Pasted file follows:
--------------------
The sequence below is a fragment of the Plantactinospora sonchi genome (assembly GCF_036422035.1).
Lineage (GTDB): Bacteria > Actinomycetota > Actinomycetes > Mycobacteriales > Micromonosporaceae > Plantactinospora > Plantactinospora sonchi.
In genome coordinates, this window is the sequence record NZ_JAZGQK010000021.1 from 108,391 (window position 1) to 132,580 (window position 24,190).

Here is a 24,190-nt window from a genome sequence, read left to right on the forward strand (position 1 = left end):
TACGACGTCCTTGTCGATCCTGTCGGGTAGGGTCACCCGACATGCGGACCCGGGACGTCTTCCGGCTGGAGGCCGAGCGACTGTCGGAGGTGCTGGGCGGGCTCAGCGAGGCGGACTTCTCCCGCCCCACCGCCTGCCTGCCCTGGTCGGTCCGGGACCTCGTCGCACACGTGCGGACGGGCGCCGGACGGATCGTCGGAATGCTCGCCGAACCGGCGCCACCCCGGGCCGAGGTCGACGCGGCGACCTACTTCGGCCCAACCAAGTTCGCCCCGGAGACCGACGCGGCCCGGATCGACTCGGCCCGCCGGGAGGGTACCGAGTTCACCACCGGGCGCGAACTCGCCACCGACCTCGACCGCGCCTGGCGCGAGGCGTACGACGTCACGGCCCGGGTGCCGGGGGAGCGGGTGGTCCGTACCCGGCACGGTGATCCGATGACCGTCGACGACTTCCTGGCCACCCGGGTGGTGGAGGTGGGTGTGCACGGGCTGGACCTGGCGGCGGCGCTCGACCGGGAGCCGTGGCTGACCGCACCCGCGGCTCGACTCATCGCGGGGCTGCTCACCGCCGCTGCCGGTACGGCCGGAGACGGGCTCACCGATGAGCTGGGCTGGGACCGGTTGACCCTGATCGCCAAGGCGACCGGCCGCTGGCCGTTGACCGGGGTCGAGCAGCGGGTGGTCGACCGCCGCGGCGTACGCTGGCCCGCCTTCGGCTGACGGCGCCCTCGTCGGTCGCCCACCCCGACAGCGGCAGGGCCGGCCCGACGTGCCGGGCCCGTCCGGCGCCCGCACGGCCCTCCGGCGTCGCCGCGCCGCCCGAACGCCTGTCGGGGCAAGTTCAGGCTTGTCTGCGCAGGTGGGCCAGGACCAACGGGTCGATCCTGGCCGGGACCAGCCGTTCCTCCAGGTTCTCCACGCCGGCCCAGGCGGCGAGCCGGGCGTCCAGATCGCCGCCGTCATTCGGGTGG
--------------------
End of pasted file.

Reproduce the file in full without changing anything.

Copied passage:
The sequence below is a fragment of the Plantactinospora sonchi genome (assembly GCF_036422035.1).
Lineage (GTDB): Bacteria > Actinomycetota > Actinomycetes > Mycobacteriales > Micromonosporaceae > Plantactinospora > Plantactinospora sonchi.
In genome coordinates, this window is the sequence record NZ_JAZGQK010000021.1 from 108,391 (window position 1) to 132,580 (window position 24,190).

Here is a 24,190-nt window from a genome sequence, read left to right on the forward strand (position 1 = left end):
TACGACGTCCTTGTCGATCCTGTCGGGTAGGGTCACCCGACATGCGGACCCGGGACGTCTTCCGGCTGGAGGCCGAGCGACTGTCGGAGGTGCTGGGCGGGCTCAGCGAGGCGGACTTCTCCCGCCCCACCGCCTGCCTGCCCTGGTCGGTCCGGGACCTCGTCGCACACGTGCGGACGGGCGCCGGACGGATCGTCGGAATGCTCGCCGAACCGGCGCCACCCCGGGCCGAGGTCGACGCGGCGACCTACTTCGGCCCAACCAAGTTCGCCCCGGAGACCGACGCGGCCCGGATCGACTCGGCCCGCCGGGAGGGTACCGAGTTCACCACCGGGCGCGAACTCGCCACCGACCTCGACCGCGCCTGGCGCGAGGCGTACGACGTCACGGCCCGGGTGCCGGGGGAGCGGGTGGTCCGTACCCGGCACGGTGATCCGATGACCGTCGACGACTTCCTGGCCACCCGGGTGGTGGAGGTGGGTGTGCACGGGCTGGACCTGGCGGCGGCGCTCGACCGGGAGCCGTGGCTGACCGCACCCGCGGCTCGACTCATCGCGGGGCTGCTCACCGCCGCTGCCGGTACGGCCGGAGACGGGCTCACCGATGAGCTGGGCTGGGACCGGTTGACCCTGATCGCCAAGGCGACCGGCCGCTGGCCGTTGACCGGGGTCGAGCAGCGGGTGGTCGACCGCCGCGGCGTACGCTGGCCCGCCTTCGGCTGACGGCGCCCTCGTCGGTCGCCCACCCCGACAGCGGCAGGGCCGGCCCGACGTGCCGGGCCCGTCCGGCGCCCGCACGGCCCTCCGGCGTCGCCGCGCCGCCCGAACGCCTGTCGGGGCAAGTTCAGGCTTGTCTGCGCAGGTGGGCCAGGACCAACGGGTCGATCCTGGCCGGGACCAGCCGTTCCTCCAGGTTCTCCACGCCGGCCCAGGCGGCGAGCCGGGCGTCCAGATCGCCGCCGTCATTCGGGTGG